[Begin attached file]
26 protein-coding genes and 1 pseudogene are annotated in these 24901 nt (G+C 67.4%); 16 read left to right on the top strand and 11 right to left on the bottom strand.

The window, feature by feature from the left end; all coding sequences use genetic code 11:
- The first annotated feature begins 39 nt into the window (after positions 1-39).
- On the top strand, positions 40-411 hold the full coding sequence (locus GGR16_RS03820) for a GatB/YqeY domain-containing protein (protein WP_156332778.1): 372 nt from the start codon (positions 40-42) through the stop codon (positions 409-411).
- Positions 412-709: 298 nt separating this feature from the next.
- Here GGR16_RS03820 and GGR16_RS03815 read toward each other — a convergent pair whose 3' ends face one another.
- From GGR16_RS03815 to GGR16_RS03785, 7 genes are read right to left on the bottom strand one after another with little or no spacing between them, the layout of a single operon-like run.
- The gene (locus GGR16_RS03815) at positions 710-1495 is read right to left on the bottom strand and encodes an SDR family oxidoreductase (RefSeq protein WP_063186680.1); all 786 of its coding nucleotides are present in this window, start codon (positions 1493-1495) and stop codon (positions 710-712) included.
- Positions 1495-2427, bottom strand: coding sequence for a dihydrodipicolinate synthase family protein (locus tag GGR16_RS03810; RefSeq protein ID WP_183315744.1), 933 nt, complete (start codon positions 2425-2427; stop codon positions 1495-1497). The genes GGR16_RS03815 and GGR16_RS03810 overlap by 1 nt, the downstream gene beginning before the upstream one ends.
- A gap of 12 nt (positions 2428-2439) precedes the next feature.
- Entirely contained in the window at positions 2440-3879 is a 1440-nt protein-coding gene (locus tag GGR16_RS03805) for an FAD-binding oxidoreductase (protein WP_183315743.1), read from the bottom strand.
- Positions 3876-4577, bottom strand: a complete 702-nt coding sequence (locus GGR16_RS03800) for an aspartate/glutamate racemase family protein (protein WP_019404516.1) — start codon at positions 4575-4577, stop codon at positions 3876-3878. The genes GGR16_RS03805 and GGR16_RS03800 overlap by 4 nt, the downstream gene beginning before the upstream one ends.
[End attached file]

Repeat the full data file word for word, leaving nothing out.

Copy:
26 protein-coding genes and 1 pseudogene are annotated in these 24901 nt (G+C 67.4%); 16 read left to right on the top strand and 11 right to left on the bottom strand.

The window, feature by feature from the left end; all coding sequences use genetic code 11:
- The first annotated feature begins 39 nt into the window (after positions 1-39).
- On the top strand, positions 40-411 hold the full coding sequence (locus GGR16_RS03820) for a GatB/YqeY domain-containing protein (protein WP_156332778.1): 372 nt from the start codon (positions 40-42) through the stop codon (positions 409-411).
- Positions 412-709: 298 nt separating this feature from the next.
- Here GGR16_RS03820 and GGR16_RS03815 read toward each other — a convergent pair whose 3' ends face one another.
- From GGR16_RS03815 to GGR16_RS03785, 7 genes are read right to left on the bottom strand one after another with little or no spacing between them, the layout of a single operon-like run.
- The gene (locus GGR16_RS03815) at positions 710-1495 is read right to left on the bottom strand and encodes an SDR family oxidoreductase (RefSeq protein WP_063186680.1); all 786 of its coding nucleotides are present in this window, start codon (positions 1493-1495) and stop codon (positions 710-712) included.
- Positions 1495-2427, bottom strand: coding sequence for a dihydrodipicolinate synthase family protein (locus tag GGR16_RS03810; RefSeq protein ID WP_183315744.1), 933 nt, complete (start codon positions 2425-2427; stop codon positions 1495-1497). The genes GGR16_RS03815 and GGR16_RS03810 overlap by 1 nt, the downstream gene beginning before the upstream one ends.
- A gap of 12 nt (positions 2428-2439) precedes the next feature.
- Entirely contained in the window at positions 2440-3879 is a 1440-nt protein-coding gene (locus tag GGR16_RS03805) for an FAD-binding oxidoreductase (protein WP_183315743.1), read from the bottom strand.
- Positions 3876-4577, bottom strand: a complete 702-nt coding sequence (locus GGR16_RS03800) for an aspartate/glutamate racemase family protein (protein WP_019404516.1) — start codon at positions 4575-4577, stop codon at positions 3876-3878. The genes GGR16_RS03805 and GGR16_RS03800 overlap by 4 nt, the downstream gene beginning before the upstream one ends.